Roy Halladay has the headlines right now. Every major national outlet features a story about him on their MLB page. SI.com even has an homage to Halladay titled “The Race for Roy.” We’ve written about him just a few times over the last two weeks. When the best pitcher in baseball hits the trade market, he’s bound to capture our attention for a while. Eventually, though, the Halladay trade rumors will die down. Next up on the list of players connected to the Yankees could be John Lackey.
Though he’s taken a backseat to Halladay so far this off-season, Lackey is the best starting pitcher on the market. There are others with as much talent — Rich Harden, Erik Bedard, and Ben Sheets at their best can be as good, even better than Lackey, but they’re not as sure a bet as Lackey. Even tough he’s missed time the past two seasons, he’s still managed to pitch over 160 innings in each. Good innings, too. Even in a depressed free agent market he’ll get paid.
By not offering arbitration to any of their free agents, the Yankees have, like last winter, kept free the most possible payroll. This might have been a move related to the individual players — i.e., they thought that there was a good chance the player would accept and they didn’t want to pay the player an amount determined by an arbiter. But it might be that they want available payroll so they can replace one of their departing free agents with a new, younger player. Lackey makes plenty of sense in this regard. Adding him to the Yankees rotation could solidify it for 2010 and beyond.
If the Yankees do seek Lackey’s services, they’ll face plenty of competition. The rumors might be light now, but at the right price the Red Sox, Phillies, Mariners, Rangers, Brewers, and of course the Angels could be interested. It’s tough to say how high any of them will go, but it’s a good bet that, if they’re interested, the Yankees would be near the top of that pack. As they showed with A.J. Burnett last winter, they don’t like being outbid.
Jon Heyman talked up the Yanks’ interest in Lackey a month ago.1 “Word is that the Yankees probably will be willing to repeat A.J. Burnett’s $82.5 million, five-year contract for Lackey,” he wrote. Whose word that is I don’t know, but it sounds reasonable enough. Lackey’s stuff might not be as imposing as Burnett’s, but he’s generally been healthier, has comparable ERAs, and has better control than Burnett. If this were two years ago, Lackey might see $100 million. But in this market, I’ll buy that a five-year, ~$80 million deal is the best he’ll do.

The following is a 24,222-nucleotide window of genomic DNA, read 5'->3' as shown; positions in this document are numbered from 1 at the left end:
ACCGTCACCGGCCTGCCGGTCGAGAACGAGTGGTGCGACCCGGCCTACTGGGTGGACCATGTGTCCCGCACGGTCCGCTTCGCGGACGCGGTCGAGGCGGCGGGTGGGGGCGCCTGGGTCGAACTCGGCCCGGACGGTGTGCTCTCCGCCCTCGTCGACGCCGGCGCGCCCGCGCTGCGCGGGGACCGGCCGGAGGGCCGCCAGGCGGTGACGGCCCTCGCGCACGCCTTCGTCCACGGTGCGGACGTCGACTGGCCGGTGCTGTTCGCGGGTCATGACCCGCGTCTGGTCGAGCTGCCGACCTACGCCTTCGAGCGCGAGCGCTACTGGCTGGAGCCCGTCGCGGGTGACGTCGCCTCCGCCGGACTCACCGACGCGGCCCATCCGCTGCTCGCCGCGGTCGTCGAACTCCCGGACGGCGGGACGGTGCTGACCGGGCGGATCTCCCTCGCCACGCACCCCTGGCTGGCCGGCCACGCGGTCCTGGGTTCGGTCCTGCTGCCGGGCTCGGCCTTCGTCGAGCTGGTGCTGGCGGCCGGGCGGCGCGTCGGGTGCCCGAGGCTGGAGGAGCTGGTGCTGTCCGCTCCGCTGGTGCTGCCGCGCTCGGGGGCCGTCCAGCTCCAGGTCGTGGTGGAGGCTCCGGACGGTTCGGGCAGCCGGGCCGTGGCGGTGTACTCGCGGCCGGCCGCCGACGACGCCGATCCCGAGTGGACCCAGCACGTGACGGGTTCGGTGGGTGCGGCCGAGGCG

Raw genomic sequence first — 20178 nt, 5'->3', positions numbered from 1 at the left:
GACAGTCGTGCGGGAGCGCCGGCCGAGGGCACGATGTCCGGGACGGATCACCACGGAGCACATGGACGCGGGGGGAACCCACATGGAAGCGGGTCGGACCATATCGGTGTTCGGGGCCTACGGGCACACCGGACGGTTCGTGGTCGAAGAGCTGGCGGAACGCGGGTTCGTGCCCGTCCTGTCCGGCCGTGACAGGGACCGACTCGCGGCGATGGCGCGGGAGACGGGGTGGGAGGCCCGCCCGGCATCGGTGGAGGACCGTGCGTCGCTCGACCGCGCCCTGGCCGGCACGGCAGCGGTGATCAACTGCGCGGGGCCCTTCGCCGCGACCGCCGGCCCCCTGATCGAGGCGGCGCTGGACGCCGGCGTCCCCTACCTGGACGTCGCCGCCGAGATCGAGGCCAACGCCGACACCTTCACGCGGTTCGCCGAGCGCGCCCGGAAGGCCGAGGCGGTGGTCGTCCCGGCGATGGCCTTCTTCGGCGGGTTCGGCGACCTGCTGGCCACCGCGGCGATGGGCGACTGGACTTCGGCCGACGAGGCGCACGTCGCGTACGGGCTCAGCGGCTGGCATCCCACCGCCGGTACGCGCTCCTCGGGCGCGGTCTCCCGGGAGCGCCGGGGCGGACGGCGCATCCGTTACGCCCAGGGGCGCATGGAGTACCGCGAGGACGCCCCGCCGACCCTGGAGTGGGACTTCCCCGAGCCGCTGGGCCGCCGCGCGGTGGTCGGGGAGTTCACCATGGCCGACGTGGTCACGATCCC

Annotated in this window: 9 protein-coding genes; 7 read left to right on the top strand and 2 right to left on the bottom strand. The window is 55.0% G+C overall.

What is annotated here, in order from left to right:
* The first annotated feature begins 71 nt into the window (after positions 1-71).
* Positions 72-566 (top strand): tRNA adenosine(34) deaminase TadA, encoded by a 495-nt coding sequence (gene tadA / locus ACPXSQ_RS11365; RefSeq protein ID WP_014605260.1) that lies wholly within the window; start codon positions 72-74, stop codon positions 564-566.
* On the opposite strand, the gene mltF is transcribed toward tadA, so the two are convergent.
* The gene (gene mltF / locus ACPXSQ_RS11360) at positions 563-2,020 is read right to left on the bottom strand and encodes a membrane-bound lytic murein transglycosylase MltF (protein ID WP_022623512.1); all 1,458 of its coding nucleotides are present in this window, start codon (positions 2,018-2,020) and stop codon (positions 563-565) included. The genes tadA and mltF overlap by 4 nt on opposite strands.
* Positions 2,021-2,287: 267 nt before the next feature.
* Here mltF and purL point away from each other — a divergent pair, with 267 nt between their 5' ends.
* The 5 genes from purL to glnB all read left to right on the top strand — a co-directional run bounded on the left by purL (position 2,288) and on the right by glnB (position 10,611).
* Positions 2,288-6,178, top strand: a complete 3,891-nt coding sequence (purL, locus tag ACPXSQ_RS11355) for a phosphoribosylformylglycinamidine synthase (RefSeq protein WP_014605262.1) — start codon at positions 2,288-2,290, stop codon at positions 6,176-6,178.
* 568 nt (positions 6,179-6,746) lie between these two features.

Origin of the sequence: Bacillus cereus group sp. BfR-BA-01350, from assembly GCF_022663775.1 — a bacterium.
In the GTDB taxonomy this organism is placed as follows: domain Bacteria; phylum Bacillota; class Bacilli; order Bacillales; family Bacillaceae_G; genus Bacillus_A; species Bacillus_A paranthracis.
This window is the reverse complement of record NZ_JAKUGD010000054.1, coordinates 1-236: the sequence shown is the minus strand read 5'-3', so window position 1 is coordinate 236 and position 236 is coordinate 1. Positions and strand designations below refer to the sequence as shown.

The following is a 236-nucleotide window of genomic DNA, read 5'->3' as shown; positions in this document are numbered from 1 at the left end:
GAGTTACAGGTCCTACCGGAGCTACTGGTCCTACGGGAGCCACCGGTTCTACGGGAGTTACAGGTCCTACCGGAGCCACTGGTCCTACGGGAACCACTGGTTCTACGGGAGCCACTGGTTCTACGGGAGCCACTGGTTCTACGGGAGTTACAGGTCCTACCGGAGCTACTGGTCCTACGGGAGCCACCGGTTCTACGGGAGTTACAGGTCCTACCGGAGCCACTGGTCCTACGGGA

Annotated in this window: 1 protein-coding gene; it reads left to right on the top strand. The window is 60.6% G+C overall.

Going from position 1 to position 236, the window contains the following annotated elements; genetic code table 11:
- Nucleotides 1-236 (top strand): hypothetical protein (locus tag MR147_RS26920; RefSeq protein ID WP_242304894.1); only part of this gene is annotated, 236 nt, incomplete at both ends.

Assuming they structure a potential deal the same as Burnett’s, the 2010 payroll would be $186.8 million, plus arbitration raises to Melky Cabrera, Brian Bruney, Chad Gaudin, and maybe Sergio Mitre, plus a left fielder and a DH, plus possibly Andy Pettitte, plus roughly half a million dollars for every other player to fill out the roster. In other words, if the Yankees are truly interested in Lackey, they’ll have to commit to a higher payroll in 2010, something they’ve hinted isn’t likely. Not only that, but as we’ve discussed, it would mean a commitment to keep payroll above $200 million for most of Lackey’s deal.
Lackey’s most obvious destination remains the Angels. They have only $77 million committed to 2010 payroll, though they do owe first-year arbitration raises to six players, including Erick Aybar, Jered Weaver, and Joe Saunders. Even so, their rotation would be severely weakened without Lackey. Since they stand to lose the most, I think they’ll make a serious run to bring him back. If they can spend $18.5 million per season on Torii Hunter, they can do something similar for John Lackey.
When the off-season began, I didn’t think the Yankees would be too serious about Lackey. He’s the best free agent pitcher, sure, but with the Yankees payroll commitments and the risky nature of giving pitchers long-term contracts — and especially after doing it twice last off-season — I didn’t think the Yankees would do it again. After they declined to offer arbitration to any of their free agents, though, I’m beginning to wonder. Lackey would cost them only money, rather than money and prospects, and he would fit in perfectly behind A.J. Burnett in the rotation.
I wouldn’t count on the Yankees signing John Lackey. They have plenty already committed to the 2010 payroll and still have a few holes to fill. But I wouldn’t be surprised to see them make a serious run, nor would I be disappointed if they signed him. Paying your top three pitchers almost $60 million per season isn’t ideal, but if they’re quality pitchers and the team is winning, I doubt they’ll mind much.
1And Lackey isn’t even a Boras client. (Up)